How to Tell If a ‘Fitness Challenge’ Is a Complete Waste of Time

How to Tell If a ‘Fitness Challenge’ Is a Complete Waste of Time

I’m a huge fan of challenging myself in the fitness realm. I did a triathlon once, even though I knew halfway through training that I never wanted to do one again. I’ve begged my coach to give me weightlifting workouts that are notoriously difficult. Heck, I started the Lifehacker Fitness Challenge, our monthly exercise in trying new things. But you won’t catch me doing 75Hard or a 10-day ab challenge.

That’s because there is a difference between a good challenge and a bad one. A good fitness challenge aligns with your goals, has a manageable workload, and will finish by giving you some results you can work with, whether those are mental or physical. A bad one just wastes your time and makes you feel miserable.

So let’s walk through the flaws of the bad challenges (spoiler: most of the ones you’ll find on social media) and then talk about what to look for instead.

Does the fitness challenge treat suffering as a plus?

Let’s start with the biggest lie that viral challenges tell you: that suffering is a goal worth pursuing. Along the way there are other lies: that suffering is a necessary part of exercise, that the more miserable you are the more weight you will lose, that enduring things you hate is how you develop mental toughness.

None of these things are true. Successful athletes don’t suffer their way to greatness, for obvious reasons: If you were a coach, would you want your athlete to feel terrible every day? Or would you want to keep them feeling good so they can consistently put in solid workouts and succeed when they’re in competition?

Mental toughness can help you to persist when things aren’t going well, but you don’t build mental toughness by simply making your life suck. I worked with a mental training specialist once, and she never once told me to do things I hated to build mental toughness. Instead, she directed me to pay attention to thoughts that come up when I lose confidence, and explore ways of redirecting or reframing those thoughts so that I could stay focused and not get knocked out of my zone.

Does the challenge expect you to follow things blindly?

Mental toughness often involves knowing when to quit. You learn that, in part, by sticking it out through tough things and learning that they can be safe. This requires mentorship or other appropriate supervision. You also need to learn when not to do a thing. Blindly following a challenge because the rules are the rules doesn’t build those capacities.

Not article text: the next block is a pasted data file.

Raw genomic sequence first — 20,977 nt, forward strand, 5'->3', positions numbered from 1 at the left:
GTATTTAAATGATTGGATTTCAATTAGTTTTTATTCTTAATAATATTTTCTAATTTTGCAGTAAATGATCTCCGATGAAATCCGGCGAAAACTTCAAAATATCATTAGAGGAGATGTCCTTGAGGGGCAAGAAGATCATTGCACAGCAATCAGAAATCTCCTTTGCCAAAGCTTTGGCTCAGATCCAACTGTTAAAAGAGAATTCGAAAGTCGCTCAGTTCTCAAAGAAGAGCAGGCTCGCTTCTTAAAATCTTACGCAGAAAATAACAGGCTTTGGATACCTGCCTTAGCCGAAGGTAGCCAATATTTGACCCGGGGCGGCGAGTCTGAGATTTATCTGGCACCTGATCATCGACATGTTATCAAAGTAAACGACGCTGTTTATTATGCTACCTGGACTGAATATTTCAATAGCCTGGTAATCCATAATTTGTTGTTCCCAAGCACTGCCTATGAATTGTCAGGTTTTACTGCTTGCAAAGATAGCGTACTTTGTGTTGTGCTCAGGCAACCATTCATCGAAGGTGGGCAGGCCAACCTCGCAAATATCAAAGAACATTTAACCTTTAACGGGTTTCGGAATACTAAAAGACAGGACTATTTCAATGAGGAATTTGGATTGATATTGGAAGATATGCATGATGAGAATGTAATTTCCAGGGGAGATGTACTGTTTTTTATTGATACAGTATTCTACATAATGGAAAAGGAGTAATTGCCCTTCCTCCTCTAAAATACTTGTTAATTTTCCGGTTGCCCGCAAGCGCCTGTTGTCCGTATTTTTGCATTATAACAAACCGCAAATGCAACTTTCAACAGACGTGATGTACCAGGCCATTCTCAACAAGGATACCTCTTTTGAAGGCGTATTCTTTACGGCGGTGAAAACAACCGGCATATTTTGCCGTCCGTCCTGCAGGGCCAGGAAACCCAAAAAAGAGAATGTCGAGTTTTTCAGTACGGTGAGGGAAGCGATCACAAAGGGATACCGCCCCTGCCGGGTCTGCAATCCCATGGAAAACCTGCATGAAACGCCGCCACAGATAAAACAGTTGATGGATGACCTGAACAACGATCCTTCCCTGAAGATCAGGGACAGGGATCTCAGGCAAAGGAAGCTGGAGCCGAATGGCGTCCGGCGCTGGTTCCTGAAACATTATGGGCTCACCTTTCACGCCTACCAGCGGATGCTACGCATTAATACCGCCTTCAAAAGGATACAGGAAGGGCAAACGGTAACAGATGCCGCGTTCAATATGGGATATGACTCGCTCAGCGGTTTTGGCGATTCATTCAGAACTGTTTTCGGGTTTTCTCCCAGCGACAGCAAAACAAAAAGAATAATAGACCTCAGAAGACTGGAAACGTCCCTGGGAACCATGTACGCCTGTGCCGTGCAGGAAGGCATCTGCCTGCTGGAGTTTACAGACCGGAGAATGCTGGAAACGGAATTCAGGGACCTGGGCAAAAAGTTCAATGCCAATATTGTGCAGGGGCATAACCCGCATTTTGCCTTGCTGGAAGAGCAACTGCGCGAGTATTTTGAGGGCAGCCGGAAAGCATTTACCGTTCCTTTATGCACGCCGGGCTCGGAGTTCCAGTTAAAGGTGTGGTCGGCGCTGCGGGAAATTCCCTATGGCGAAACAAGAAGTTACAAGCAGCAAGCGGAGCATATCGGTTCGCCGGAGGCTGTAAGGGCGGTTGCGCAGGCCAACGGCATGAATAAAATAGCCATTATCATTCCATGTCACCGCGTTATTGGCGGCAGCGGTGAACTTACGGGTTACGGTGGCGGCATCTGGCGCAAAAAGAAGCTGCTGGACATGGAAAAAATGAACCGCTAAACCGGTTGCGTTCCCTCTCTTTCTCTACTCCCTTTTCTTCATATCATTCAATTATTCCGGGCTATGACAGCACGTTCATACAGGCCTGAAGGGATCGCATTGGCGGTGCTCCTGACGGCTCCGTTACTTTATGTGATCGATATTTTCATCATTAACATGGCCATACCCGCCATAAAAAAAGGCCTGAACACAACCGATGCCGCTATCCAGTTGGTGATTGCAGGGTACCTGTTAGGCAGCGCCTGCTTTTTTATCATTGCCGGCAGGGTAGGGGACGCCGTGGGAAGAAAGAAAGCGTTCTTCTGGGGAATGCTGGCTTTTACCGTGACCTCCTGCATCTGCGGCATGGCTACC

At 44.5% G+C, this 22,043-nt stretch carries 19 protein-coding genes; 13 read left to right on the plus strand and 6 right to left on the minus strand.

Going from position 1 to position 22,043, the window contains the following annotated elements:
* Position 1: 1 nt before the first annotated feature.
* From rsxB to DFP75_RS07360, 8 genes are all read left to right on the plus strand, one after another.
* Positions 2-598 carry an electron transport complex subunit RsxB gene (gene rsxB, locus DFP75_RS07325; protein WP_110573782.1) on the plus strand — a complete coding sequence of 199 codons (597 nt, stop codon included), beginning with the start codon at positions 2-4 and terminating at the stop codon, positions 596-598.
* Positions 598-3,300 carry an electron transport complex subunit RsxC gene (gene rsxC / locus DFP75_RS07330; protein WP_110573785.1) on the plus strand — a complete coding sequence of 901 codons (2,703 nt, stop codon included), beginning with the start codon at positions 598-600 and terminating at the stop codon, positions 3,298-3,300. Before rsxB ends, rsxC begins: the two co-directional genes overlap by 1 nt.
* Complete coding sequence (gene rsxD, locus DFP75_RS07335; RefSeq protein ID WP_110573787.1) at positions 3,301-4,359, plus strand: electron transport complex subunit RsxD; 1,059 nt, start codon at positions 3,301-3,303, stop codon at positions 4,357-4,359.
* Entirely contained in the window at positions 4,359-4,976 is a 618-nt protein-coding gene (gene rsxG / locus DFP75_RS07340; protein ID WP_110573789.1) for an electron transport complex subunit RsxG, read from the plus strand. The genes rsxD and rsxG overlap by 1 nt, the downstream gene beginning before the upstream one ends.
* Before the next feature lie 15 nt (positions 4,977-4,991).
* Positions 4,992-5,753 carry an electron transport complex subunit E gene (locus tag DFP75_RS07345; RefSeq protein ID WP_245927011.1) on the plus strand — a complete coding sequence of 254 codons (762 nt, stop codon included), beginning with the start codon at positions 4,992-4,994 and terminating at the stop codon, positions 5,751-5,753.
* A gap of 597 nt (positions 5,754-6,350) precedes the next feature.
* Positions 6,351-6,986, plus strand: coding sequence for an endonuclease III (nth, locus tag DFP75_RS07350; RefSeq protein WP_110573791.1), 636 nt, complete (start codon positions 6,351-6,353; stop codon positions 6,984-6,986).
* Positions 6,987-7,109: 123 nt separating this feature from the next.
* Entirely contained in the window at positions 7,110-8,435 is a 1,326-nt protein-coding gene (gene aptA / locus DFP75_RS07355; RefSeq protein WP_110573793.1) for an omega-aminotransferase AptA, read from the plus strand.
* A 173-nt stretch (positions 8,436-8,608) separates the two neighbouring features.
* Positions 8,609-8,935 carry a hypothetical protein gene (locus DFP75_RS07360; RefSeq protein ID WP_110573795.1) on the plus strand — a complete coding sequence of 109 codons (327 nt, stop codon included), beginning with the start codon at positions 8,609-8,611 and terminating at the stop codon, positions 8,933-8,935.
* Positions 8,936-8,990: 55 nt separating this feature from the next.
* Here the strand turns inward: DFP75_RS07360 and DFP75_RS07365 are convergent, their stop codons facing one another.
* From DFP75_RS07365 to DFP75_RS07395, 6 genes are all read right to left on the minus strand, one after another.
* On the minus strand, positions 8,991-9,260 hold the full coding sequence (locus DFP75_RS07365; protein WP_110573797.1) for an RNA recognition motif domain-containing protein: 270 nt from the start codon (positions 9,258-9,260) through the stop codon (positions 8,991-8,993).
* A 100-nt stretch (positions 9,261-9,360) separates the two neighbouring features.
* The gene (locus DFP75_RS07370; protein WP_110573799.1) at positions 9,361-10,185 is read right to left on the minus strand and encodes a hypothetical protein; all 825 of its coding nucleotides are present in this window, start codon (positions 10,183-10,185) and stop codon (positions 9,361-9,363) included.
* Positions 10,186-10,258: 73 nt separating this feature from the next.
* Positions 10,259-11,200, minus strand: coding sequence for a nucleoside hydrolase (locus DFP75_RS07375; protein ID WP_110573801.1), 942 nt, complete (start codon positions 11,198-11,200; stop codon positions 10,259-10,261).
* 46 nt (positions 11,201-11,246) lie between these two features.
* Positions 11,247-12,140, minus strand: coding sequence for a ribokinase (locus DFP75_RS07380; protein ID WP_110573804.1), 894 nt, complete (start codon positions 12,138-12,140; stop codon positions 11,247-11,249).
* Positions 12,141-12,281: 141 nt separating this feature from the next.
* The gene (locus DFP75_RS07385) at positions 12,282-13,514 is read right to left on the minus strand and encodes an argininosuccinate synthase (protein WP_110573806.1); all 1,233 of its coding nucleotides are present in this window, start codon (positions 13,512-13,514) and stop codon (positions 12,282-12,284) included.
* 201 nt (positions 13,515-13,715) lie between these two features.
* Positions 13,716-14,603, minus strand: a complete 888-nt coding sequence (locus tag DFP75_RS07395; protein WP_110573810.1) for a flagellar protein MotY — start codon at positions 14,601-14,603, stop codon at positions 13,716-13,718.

There’s something to be said for trusting a program or trusting your coach, but that should only apply when you have reason to believe the program or coach is trustworthy. Scammers love to sell people a bad product or an unsustainable business model (see: every MLM) and then tell their followers that when they fail, it’s their own fault and not the scammer’s fault. The same idea is at work with draconian fitness challenges. If you’re afraid of failure because you believe it’s a judgment on you as a person, chances are you’ve been conned.

Is it one-size-fits-all challenge?

The job of a training program is to meet you where you are, and take you to the next level. If you currently run a 10-minute mile, a good running program will have you do runs that are easy and hard relative to your current fitness level, and maybe by the time you’re done with it, you’ll be running a 9:30 mile. Similarly, a lifting program will start with weights you can currently handle, and by the end you might be able to lift a bit more.

Online challenges often spell out specific sets or reps or times, they demand a certain number of workouts each week, and there’s no period of time to ramp up to the workload of the challenge and no way to progress if what’s in the challenge isn’t enough for you. There is probably someone out there who can do the challenge as written, but is that person you?

Instead, look for programs that are geared toward your experience level and that let you choose the appropriate amount of work to do. For example, a lifting program that has you bench pressing triples at 80% of your max will be appropriate whether you are benching 45 kg or 200 kg.

Does it make empty promises?